Are ORL1 antagonists the answer. Who knows. Let us know if suboxone works for you. I doubt you will find very many with central pain who can advise you on it.
    Last edited by dejerine; 01-24-2012 at 04:26 PM.

  3. #3
    Have you tried smoking medical marijuana? Your profile does say California.

  4. #4
    People with neuropathic pain think they have to choose; a life with pain or no pain but be a zombie

    Just try medical cannabis. You're in California ou can try the he's stuff and judge from there if you need a contact let me know

  5. #5

    thank you for your detailed response. I read through it three times to take it all in. Pain is a complex problem, especially given its subjective nature.

    I did find a couple of other websites where people shared their experiences using subutex for chronic pain. One person mentioned that he uses it for neuropathic pain and it works for him.

    You mentioned that subutex (or suboxone) could possibly work as an antidepressant. If so, would methadone work as an antidepressant by activating dopamine in the same way? Are the two drugs similiar? As I mentioned in the post, methadone gave me energy when I first started taking it.

    In addition to neuropathic pain, I also have back and joint pain.
    I'm going to give it a try and I'll let you know how it works.

  6. #6
    I haven't smoked pot in a long time. I tried it 5 or 6 years ago, not having smoked since I was in my twenties, and it was way too strong for me. Nothing like the good ol home grown we grew up with in the 70s and 80s.

    My father died a few years ago from cancer. Chemo and radiation left him with no appetite and bad taste for food. He was getting all of his calories from Ensures... and he hated Ensure.

    When his doctor said there was no treatment available to help him get his appetite back, I asked about medical marijuana. He gave me a disapproving look and said, "marajuana is illegal!" I knew it wasn't at the state level. So, I got some from a friend who lives across the street from us and has a card.

    On my dad's last birthday, my husband took him out to smoke while I cooked his favorite meal. He ate a whole platefull of food. It was the first time he had eaten solid food in weeks and it turned out to be his last real meal. He died a month later.

    That experience gave me a real appreciation for medical marijuana. But, as for myself, I'm trying to avoid gettng high and avoid gaining weight. Is there medical marijuana that works on pain but doesn't get you high (zombie like) and doesn't give you the munchies? (I'm aging myself)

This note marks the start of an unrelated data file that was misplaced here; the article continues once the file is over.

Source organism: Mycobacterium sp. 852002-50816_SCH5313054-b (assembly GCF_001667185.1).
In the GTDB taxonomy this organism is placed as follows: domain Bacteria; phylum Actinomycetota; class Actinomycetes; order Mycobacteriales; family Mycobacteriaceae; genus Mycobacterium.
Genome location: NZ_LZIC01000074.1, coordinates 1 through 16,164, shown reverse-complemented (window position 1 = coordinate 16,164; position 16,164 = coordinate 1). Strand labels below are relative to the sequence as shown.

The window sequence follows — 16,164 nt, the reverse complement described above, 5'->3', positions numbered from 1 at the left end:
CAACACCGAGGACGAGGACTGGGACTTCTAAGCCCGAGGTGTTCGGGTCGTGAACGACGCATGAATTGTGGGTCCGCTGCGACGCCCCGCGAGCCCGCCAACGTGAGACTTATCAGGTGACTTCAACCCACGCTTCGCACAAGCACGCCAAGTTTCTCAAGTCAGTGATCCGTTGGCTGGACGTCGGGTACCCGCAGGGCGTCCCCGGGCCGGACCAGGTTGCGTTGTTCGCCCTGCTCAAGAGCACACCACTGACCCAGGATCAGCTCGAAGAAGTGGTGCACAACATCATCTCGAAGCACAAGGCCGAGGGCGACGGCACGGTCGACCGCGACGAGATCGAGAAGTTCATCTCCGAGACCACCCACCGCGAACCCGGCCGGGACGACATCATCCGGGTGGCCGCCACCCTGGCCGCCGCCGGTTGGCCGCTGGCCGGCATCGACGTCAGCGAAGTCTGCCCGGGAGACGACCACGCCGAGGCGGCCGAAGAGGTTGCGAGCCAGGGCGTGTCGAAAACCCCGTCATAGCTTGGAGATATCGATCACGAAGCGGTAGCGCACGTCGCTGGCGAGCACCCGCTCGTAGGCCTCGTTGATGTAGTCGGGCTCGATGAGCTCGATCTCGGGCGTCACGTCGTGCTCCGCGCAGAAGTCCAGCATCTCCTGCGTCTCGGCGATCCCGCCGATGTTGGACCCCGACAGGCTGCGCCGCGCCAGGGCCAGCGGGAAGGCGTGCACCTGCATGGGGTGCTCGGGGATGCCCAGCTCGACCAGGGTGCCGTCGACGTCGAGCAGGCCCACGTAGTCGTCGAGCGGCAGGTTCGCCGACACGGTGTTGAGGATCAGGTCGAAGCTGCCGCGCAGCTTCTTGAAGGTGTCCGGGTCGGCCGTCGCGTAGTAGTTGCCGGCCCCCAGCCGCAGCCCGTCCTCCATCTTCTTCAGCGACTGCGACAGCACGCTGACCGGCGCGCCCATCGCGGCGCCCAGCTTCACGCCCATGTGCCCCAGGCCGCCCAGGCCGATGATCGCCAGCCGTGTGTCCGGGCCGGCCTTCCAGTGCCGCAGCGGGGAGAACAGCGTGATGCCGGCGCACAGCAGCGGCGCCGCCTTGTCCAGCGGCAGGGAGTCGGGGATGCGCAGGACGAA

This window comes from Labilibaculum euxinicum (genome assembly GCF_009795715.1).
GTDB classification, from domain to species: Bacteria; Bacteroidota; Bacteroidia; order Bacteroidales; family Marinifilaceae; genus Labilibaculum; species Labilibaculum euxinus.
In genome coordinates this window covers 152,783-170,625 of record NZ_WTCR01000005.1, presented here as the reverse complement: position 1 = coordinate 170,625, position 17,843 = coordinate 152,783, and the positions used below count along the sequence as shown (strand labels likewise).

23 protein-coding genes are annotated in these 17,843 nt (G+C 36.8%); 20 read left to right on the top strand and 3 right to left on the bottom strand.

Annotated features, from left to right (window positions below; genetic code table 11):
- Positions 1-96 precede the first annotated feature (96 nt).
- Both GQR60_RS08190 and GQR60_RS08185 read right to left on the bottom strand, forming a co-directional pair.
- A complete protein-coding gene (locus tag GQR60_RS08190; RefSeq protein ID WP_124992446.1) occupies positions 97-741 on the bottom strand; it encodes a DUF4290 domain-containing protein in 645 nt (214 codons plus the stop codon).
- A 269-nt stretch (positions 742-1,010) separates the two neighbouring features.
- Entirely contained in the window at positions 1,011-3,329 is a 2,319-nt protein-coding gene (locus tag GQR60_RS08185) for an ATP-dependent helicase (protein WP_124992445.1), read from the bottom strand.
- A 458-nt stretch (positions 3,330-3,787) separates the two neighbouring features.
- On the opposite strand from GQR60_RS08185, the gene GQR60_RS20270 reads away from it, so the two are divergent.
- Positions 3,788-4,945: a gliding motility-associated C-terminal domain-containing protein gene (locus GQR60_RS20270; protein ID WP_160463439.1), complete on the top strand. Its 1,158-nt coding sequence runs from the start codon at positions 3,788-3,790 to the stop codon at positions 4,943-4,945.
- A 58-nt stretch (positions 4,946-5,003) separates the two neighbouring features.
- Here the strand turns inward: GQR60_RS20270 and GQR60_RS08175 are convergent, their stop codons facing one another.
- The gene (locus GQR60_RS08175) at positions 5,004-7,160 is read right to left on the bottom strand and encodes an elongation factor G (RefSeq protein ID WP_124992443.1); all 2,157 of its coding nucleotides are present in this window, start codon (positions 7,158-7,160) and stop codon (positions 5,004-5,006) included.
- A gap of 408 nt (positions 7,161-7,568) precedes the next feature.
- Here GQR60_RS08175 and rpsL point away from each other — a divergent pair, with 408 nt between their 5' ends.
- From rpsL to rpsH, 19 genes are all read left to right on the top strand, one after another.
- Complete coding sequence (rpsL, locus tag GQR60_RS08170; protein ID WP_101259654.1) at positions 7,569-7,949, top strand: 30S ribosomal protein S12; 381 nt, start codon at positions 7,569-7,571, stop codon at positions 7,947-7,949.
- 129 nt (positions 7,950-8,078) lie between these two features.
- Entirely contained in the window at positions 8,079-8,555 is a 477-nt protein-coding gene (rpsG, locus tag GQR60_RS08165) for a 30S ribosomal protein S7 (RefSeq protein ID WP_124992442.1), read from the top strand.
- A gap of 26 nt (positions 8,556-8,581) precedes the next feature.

7. #7
    Senior Member alan's Avatar
    Join Date
    Jul 2001
    Baltimore, MD
    I read somewhere that the indica strain of cannabis is better for pain. No medical pot here, so I can't try it.

    Proofread carefully to see if you any words out.

  8. #8
    My experience with Subutex for treating my pain (FBSS - nerve damage) was absolutely great. I took 8mg x 6 for 2 years. I was taking 240 mg of oxycodone a day and when I switched to subutex it was just as effective in treating my pain. The only side effect I had was increased anxiety. I definitely recommend it, but remember... you need to stop all your meds for 48hrs or more before you can start it.

  9. #9
    Quote Originally Posted by alan View Post
    I read somewhere that the indica strain of cannabis is better for pain. No medical pot here, so I can't try it.
    I hadn't smoked pot since high school (1982), never really liked it. But being in cali and having a lot of neuro pain I tried it. It was a horrible experience, my pain went to 11 and I spent two hours just praying for the whole experience to be over.

    So I know it works for some people, but for me at least it didn't.

  10. #10
    Senior Member wtf's Avatar
    Join Date
    Jan 2004
    silver state
    Quote Originally Posted by t8burst View Post
    I hadn't smoked pot since high school (1982), never really liked it. But being in cali and having a lot of neuro pain I tried it. It was a horrible experience, my pain went to 11 and I spent two hours just praying for the whole experience to be over.

    So I know it works for some people, but for me at least it didn't.
    In HS I was a pothead (probably why I have a hard time grasping stuff now.) Recently I tried pot again for recreational purposes and I had a bad experience too. My ex said this stuff was really good and I guess it was cuz it really messed me up or maybe I'm just a lightweight probably the latter. I felt dizzy almost ill and my chest got super tight almost like someone was squeezing me really tight. I started to get paranoid and asked my ex when does this shit wear off, he just laughed at me and told me to go to sleep. There was only one positive thing and that belongs in the R&S forum. I couldn't wait for the experience to be over too, I don't think I'd try it again, am glad I don't have pain issues where I might need to.